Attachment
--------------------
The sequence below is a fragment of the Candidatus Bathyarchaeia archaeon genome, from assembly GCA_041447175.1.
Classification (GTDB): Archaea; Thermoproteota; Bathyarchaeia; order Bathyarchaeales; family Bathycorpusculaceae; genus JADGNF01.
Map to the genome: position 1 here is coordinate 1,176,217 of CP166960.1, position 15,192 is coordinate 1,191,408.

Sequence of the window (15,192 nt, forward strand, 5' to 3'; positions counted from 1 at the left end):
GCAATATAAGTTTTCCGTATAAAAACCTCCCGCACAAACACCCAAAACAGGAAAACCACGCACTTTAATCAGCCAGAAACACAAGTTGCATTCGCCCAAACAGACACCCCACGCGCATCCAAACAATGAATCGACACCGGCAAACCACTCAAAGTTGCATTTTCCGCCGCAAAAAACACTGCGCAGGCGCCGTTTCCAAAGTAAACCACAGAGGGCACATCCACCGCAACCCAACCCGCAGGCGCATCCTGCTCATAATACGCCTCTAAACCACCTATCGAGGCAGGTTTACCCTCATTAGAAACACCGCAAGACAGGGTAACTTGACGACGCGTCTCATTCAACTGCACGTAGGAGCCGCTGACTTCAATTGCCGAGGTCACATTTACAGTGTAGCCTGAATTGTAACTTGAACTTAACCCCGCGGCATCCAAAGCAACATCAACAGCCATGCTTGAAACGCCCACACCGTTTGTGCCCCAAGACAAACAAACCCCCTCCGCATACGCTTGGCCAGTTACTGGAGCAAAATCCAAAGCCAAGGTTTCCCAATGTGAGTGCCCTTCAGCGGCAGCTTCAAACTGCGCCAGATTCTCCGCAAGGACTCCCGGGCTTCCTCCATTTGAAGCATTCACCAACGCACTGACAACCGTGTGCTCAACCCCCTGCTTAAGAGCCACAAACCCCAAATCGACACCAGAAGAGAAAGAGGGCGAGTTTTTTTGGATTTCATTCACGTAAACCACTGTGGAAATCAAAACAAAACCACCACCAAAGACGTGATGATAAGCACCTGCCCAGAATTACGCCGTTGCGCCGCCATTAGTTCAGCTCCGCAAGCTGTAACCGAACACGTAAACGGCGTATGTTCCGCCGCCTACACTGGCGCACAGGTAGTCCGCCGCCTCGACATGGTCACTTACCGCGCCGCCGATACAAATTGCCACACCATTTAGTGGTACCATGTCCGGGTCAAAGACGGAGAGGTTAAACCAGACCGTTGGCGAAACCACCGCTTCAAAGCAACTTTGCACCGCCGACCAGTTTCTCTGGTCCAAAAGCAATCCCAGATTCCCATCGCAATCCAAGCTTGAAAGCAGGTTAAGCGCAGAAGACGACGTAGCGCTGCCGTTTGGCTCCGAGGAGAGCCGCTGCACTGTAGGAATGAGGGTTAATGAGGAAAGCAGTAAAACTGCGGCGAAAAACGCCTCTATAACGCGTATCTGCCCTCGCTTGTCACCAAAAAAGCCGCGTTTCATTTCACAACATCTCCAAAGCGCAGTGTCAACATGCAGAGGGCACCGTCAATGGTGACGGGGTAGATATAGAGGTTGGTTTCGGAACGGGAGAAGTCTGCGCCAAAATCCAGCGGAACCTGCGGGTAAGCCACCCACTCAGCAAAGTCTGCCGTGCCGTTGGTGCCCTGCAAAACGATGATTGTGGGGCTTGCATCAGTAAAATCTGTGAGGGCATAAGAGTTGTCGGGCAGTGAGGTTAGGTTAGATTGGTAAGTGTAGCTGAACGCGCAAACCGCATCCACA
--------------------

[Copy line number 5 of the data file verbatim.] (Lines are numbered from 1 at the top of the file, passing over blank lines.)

GCAATATAAGTTTTCCGTATAAAAACCTCCCGCACAAACACCCAAAACAGGAAAACCACGCACTTTAATCAGCCAGAAACACAAGTTGCATTCGCCCAAACAGACACCCCACGCGCATCCAAACAATGAATCGACACCGGCAAACCACTCAAAGTTGCATTTTCCGCCGCAAAAAACACTGCGCAGGCGCCGTTTCCAAAGTAAACCACAGAGGGCACATCCACCGCAACCCAACCCGCAGGCGCATCCTGCTCATAATACGCCTCTAAACCACCTATCGAGGCAGGTTTACCCTCATTAGAAACACCGCAAGACAGGGTAACTTGACGACGCGTCTCATTCAACTGCACGTAGGAGCCGCTGACTTCAATTGCCGAGGTCACATTTACAGTGTAGCCTGAATTGTAACTTGAACTTAACCCCGCGGCATCCAAAGCAACATCAACAGCCATGCTTGAAACGCCCACACCGTTTGTGCCCCAAGACAAACAAACCCCCTCCGCATACGCTTGGCCAGTTACTGGAGCAAAATCCAAAGCCAAGGTTTCCCAATGTGAGTGCCCTTCAGCGGCAGCTTCAAACTGCGCCAGATTCTCCGCAAGGACTCCCGGGCTTCCTCCATTTGAAGCATTCACCAACGCACTGACAACCGTGTGCTCAACCCCCTGCTTAAGAGCCACAAACCCCAAATCGACACCAGAAGAGAAAGAGGGCGAGTTTTTTTGGATTTCATTCACGTAAACCACTGTGGAAATCAAAACAAAACCACCACCAAAGACGTGATGATAAGCACCTGCCCAGAATTACGCCGTTGCGCCGCCATTAGTTCAGCTCCGCAAGCTGTAACCGAACACGTAAACGGCGTATGTTCCGCCGCCTACACTGGCGCACAGGTAGTCCGCCGCCTCGACATGGTCACTTACCGCGCCGCCGATACAAATTGCCACACCATTTAGTGGTACCATGTCCGGGTCAAAGACGGAGAGGTTAAACCAGACCGTTGGCGAAACCACCGCTTCAAAGCAACTTTGCACCGCCGACCAGTTTCTCTGGTCCAAAAGCAATCCCAGATTCCCATCGCAATCCAAGCTTGAAAGCAGGTTAAGCGCAGAAGACGACGTAGCGCTGCCGTTTGGCTCCGAGGAGAGCCGCTGCACTGTAGGAATGAGGGTTAATGAGGAAAGCAGTAAAACTGCGGCGAAAAACGCCTCTATAACGCGTATCTGCCCTCGCTTGTCACCAAAAAAGCCGCGTTTCATTTCACAACATCTCCAAAGCGCAGTGTCAACATGCAGAGGGCACCGTCAATGGTGACGGGGTAGATATAGAGGTTGGTTTCGGAACGGGAGAAGTCTGCGCCAAAATCCAGCGGAACCTGCGGGTAAGCCACCCACTCAGCAAAGTCTGCCGTGCCGTTGGTGCCCTGCAAAACGATGATTGTGGGGCTTGCATCAGTAAAATCTGTGAGGGCATAAGAGTTGTCGGGCAGTGAGGTTAGGTTAGATTGGTAAGTGTAGCTGAACGCGCAAACCGCATCCACA